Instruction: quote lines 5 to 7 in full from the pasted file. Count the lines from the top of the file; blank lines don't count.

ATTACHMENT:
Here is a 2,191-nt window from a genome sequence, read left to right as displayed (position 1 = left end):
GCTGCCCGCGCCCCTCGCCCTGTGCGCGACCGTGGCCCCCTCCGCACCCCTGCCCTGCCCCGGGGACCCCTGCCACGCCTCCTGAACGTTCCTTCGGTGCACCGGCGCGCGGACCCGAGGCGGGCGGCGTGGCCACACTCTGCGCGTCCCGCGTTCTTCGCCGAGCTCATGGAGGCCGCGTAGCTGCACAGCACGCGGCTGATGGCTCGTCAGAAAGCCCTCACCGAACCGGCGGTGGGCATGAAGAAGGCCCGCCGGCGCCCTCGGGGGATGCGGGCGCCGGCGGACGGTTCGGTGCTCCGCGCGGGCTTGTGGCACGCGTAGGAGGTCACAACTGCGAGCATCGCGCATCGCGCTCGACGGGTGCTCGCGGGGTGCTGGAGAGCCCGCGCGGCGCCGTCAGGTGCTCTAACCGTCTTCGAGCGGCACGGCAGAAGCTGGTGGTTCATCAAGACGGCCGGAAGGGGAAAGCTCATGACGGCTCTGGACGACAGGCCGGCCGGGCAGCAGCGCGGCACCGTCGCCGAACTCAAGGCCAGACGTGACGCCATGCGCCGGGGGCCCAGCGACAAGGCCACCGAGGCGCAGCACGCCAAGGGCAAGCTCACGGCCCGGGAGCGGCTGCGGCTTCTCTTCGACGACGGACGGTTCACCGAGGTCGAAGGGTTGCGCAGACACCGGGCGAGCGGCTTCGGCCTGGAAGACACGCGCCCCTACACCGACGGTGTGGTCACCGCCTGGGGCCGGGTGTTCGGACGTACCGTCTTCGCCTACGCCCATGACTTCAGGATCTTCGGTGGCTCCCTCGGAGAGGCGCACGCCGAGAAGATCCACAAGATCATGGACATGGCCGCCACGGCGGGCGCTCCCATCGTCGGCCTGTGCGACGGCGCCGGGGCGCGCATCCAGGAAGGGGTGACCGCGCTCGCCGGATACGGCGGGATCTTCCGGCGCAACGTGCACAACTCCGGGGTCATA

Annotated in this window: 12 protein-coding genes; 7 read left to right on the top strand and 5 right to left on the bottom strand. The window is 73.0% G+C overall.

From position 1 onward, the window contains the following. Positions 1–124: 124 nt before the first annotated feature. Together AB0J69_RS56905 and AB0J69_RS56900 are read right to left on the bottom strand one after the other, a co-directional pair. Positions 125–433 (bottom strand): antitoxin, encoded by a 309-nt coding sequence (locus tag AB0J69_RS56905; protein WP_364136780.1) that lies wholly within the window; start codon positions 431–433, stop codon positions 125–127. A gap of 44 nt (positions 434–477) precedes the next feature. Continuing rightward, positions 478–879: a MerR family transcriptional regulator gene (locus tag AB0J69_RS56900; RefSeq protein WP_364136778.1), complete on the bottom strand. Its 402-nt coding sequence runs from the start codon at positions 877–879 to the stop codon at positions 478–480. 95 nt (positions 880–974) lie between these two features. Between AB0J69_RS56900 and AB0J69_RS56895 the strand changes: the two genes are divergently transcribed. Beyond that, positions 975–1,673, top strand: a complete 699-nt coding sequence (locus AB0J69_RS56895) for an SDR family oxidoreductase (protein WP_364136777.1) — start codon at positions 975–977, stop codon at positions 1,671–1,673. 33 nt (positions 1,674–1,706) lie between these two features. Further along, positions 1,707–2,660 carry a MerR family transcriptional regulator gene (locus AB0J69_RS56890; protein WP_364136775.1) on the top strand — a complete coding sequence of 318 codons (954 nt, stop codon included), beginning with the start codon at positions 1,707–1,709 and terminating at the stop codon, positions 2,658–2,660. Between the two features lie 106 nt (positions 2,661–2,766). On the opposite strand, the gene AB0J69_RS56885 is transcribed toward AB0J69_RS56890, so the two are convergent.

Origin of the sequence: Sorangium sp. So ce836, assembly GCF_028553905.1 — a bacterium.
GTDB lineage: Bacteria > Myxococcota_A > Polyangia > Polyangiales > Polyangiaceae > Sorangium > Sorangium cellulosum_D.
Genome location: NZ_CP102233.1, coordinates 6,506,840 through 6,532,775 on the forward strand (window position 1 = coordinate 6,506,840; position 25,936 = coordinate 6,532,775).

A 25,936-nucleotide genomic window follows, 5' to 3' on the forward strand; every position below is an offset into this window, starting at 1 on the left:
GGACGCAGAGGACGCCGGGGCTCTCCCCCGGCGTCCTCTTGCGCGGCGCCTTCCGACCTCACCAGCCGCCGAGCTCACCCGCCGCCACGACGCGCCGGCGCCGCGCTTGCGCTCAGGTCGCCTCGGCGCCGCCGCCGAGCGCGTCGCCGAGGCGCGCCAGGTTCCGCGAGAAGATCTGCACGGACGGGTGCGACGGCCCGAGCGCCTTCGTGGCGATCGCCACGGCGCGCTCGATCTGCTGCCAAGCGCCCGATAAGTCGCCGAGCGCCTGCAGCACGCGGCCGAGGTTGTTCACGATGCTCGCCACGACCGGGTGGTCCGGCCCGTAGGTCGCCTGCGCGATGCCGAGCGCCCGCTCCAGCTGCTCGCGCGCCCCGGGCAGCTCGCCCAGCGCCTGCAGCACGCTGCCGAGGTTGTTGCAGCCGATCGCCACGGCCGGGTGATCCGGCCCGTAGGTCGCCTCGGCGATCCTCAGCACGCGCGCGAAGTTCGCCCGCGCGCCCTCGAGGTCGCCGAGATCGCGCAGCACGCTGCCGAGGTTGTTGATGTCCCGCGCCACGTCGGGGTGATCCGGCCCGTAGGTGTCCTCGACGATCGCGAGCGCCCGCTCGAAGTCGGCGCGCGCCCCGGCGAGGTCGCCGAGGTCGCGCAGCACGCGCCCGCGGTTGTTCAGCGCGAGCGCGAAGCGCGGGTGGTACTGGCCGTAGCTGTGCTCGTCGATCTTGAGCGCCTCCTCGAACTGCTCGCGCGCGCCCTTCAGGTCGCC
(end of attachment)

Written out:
Origin of the sequence: Sorangium sp. So ce836, assembly GCF_028553905.1 — a bacterium.
GTDB lineage: Bacteria > Myxococcota_A > Polyangia > Polyangiales > Polyangiaceae > Sorangium > Sorangium cellulosum_D.
Genome location: NZ_CP102233.1, coordinates 6,506,840 through 6,532,775 on the forward strand (window position 1 = coordinate 6,506,840; position 25,936 = coordinate 6,532,775).